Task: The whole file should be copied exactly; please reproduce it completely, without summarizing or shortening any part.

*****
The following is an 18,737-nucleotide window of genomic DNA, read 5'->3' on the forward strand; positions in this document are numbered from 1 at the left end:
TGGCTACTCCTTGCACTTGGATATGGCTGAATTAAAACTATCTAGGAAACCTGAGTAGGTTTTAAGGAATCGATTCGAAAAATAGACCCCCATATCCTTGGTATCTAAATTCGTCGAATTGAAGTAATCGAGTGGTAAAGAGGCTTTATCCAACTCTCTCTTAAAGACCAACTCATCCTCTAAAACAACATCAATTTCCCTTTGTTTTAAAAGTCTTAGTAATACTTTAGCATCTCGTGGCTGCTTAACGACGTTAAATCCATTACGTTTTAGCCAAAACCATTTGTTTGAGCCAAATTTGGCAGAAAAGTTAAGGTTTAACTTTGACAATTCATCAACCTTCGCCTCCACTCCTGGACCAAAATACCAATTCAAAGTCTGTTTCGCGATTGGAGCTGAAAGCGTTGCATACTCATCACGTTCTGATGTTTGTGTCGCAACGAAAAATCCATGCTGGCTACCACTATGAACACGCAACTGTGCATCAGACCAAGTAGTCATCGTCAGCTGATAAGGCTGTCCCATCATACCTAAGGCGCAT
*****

The following is an 18,737-nucleotide window of genomic DNA, read 5'->3' on the forward strand; positions in this document are numbered from 1 at the left end:
TGGCTACTCCTTGCACTTGGATATGGCTGAATTAAAACTATCTAGGAAACCTGAGTAGGTTTTAAGGAATCGATTCGAAAAATAGACCCCCATATCCTTGGTATCTAAATTCGTCGAATTGAAGTAATCGAGTGGTAAAGAGGCTTTATCCAACTCTCTCTTAAAGACCAACTCATCCTCTAAAACAACATCAATTTCCCTTTGTTTTAAAAGTCTTAGTAATACTTTAGCATCTCGTGGCTGCTTAACGACGTTAAATCCATTACGTTTTAGCCAAAACCATTTGTTTGAGCCAAATTTGGCAGAAAAGTTAAGGTTTAACTTTGACAATTCATCAACCTTCGCCTCCACTCCTGGACCAAAATACCAATTCAAAGTCTGTTTCGCGATTGGAGCTGAAAGCGTTGCATACTCATCACGTTCTGATGTTTGTGTCGCAACGAAAAATCCATGCTGGCTACCACTATGAACACGCAACTGTGCATCAGACCAAGTAGTCATCGTCAGCTGATAAGGCTGTCCCATCATACCTAAGGCGCAT